review they gave us was of ‘Afraid Of Sunlight’ which said,
‘If this band were by anything other than Marillion it would be
hailed as near genius’. And they still wouldn’t give us
a feature. How can they say, this is an amazing record… no, we
don’t want to talk to you? It’s hard to take when they say,
here’s a very average record… we’ll put you on the
front cover. Why don’t they just stop pretending that it’s
all about music and admit it’s really about money. Then put the
top selling five bands on the cover and tell everyone else to fuck off.
Do you really think that your fans go, ‘Wow, Marillion
are experimenting with drum and bass – that’s excellent
news’ when they hear of your latest exploits – or do they
merely tolerate it in the hope that you’ll bring back ‘Kayleigh’
as a second encore?
Neither, actually. We get letters of complaint if we play ‘Kayleigh’.
We’re not trying to say that people who pay money to see us are
into drum and bass because I don’t think they’re the type
to split music up into different genres. They just go, this is good,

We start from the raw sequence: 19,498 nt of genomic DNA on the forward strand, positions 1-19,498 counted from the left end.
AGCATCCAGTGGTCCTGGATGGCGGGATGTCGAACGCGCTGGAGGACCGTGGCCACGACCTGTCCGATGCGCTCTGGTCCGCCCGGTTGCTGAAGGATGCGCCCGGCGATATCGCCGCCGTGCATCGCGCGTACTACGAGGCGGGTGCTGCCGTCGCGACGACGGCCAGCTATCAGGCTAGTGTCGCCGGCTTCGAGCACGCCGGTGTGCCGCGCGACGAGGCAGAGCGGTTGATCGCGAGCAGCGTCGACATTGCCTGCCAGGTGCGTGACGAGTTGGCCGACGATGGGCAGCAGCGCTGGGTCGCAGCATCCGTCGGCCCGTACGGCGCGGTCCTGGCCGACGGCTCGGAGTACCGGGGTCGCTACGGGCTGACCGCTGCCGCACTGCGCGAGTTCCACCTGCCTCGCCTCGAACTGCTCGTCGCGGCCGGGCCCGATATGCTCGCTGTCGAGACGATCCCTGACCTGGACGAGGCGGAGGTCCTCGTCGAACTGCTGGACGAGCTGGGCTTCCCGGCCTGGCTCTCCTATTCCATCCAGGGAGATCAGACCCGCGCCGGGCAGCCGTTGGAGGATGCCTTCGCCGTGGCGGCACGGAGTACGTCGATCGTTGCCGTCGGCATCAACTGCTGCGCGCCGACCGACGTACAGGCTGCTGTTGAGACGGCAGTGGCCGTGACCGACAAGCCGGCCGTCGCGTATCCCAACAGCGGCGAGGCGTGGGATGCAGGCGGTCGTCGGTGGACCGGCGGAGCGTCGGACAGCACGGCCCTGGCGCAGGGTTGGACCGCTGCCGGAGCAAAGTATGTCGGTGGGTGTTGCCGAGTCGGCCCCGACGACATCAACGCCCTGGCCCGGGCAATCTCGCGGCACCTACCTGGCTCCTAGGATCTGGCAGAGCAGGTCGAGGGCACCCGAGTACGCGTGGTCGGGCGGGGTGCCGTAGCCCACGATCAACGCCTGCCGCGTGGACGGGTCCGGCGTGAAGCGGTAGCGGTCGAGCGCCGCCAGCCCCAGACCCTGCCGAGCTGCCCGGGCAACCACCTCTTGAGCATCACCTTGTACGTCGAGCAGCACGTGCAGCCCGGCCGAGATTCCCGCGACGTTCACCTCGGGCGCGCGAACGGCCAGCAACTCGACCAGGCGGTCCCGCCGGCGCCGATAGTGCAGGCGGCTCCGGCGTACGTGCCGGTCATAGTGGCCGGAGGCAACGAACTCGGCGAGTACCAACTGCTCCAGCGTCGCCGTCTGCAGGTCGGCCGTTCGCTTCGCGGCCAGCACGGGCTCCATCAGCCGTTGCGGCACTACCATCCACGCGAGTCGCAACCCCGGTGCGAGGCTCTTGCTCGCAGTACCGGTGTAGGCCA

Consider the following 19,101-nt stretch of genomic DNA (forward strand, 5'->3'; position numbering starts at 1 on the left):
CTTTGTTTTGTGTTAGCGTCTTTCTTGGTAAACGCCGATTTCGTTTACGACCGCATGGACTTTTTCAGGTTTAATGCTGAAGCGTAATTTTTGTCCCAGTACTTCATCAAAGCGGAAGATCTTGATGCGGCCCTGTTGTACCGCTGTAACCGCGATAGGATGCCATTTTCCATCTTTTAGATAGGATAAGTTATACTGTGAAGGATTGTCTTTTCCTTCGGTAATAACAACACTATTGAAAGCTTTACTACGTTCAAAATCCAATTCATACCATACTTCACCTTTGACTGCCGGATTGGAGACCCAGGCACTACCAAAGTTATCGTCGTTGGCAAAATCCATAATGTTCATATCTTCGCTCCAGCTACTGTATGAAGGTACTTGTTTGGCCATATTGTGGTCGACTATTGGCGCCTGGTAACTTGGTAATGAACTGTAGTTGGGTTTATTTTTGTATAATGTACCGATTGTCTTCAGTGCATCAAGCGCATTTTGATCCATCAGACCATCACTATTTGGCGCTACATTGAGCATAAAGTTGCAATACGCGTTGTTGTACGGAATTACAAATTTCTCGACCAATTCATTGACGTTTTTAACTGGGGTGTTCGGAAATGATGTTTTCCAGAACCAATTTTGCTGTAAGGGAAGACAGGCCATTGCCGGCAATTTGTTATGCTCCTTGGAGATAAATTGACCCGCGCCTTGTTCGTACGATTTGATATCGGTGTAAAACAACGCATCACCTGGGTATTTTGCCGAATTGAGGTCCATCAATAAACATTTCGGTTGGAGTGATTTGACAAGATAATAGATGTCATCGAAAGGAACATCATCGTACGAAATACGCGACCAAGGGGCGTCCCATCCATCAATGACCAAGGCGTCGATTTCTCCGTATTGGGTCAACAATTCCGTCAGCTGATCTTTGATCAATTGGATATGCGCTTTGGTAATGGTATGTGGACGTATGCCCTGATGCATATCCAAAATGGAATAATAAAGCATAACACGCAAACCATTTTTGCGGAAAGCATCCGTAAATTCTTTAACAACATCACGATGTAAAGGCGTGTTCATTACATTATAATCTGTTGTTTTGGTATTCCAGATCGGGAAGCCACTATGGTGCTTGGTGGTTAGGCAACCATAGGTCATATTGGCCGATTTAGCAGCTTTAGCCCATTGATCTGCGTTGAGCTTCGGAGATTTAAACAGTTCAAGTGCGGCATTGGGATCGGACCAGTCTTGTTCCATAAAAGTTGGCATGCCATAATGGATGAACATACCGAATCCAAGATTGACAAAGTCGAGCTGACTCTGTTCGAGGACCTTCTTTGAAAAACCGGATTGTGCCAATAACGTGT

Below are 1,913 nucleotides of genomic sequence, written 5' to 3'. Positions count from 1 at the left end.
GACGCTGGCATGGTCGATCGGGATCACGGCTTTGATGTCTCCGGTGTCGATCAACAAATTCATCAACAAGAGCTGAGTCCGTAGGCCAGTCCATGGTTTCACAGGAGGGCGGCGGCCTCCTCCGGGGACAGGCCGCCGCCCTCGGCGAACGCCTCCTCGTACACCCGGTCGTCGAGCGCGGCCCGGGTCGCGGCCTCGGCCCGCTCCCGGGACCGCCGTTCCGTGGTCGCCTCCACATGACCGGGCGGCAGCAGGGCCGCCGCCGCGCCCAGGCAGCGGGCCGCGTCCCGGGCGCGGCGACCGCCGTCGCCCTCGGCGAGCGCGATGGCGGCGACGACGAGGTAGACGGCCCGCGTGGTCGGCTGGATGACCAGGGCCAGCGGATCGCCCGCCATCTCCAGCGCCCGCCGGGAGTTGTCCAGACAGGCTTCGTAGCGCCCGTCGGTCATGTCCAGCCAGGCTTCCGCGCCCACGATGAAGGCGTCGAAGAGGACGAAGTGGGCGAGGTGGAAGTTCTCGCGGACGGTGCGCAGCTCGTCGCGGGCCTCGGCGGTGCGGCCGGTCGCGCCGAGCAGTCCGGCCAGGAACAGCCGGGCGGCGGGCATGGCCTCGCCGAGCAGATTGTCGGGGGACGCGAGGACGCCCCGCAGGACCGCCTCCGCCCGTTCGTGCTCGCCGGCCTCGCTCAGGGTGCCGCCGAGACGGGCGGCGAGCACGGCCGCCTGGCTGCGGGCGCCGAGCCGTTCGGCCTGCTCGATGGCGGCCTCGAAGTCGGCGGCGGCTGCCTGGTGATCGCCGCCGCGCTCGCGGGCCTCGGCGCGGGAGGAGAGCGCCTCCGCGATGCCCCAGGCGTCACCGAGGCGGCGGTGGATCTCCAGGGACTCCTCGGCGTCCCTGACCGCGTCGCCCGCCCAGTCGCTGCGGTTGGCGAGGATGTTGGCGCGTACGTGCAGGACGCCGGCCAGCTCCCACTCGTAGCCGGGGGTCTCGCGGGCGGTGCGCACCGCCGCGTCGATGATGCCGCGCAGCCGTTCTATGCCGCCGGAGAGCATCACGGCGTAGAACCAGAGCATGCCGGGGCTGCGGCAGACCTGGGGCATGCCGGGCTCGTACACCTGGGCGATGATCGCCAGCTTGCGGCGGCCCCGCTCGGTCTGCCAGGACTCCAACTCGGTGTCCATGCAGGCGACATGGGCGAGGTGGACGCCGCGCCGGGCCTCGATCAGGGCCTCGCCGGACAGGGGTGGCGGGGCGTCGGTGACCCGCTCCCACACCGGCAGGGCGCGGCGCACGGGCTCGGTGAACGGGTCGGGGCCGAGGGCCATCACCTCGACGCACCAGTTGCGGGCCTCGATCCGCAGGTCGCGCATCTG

innit? When they listen to Massive Attack, they don’t compartmentalise
it, they just know it’s pure class. The reason we have loops on
this album is because Steve Rothery bought a machine on the first day
of writing, and it just seemed to work.
When learning of this interview, one of our writers put forward
the theory: If Steve Hogarth really loves Marillion as much as he claims,
why doesn't he leave and let them bring Fish back?
For a kick-off, they wouldn’t have him. But I don’t love
the Marillion that that guy’s talking about. That’s the
VH-1 Marillion that we were talking about earlier. I’ve never
claimed to love that Marillion, I’m in love with the Marillion
that exists now. Fish has no place in that, I dare him to try.
Did the revelation that bassist Pete Trewavas told us that
he would consider quitting Marillion to join the all-star, pure-prog
project Transatlantic cause shock waves within the band?
I don’t know if I want to comment on that. It definitely puts
out the wrong signals. But then I don’t think Pete much cares
what signals it puts out. Pete’s amazing, he’s such a pure
musician that everything excites him. He doesn’t really have a
notion of what’s cool. I’ve seen him sit at a piano and
play a Lionel Richie song with the same amount of conviction as a massive,
monster fuzz-bass riff. I suppose it does bother me a bit when he says
things like that. I’m not really interested in progressive rock
music, and I don’t think he is really, no more so than he is in
anything else. It doesn’t help, but he doesn’t give a toss
because he loves music to death and genres don’t mean anything
to Pete at all.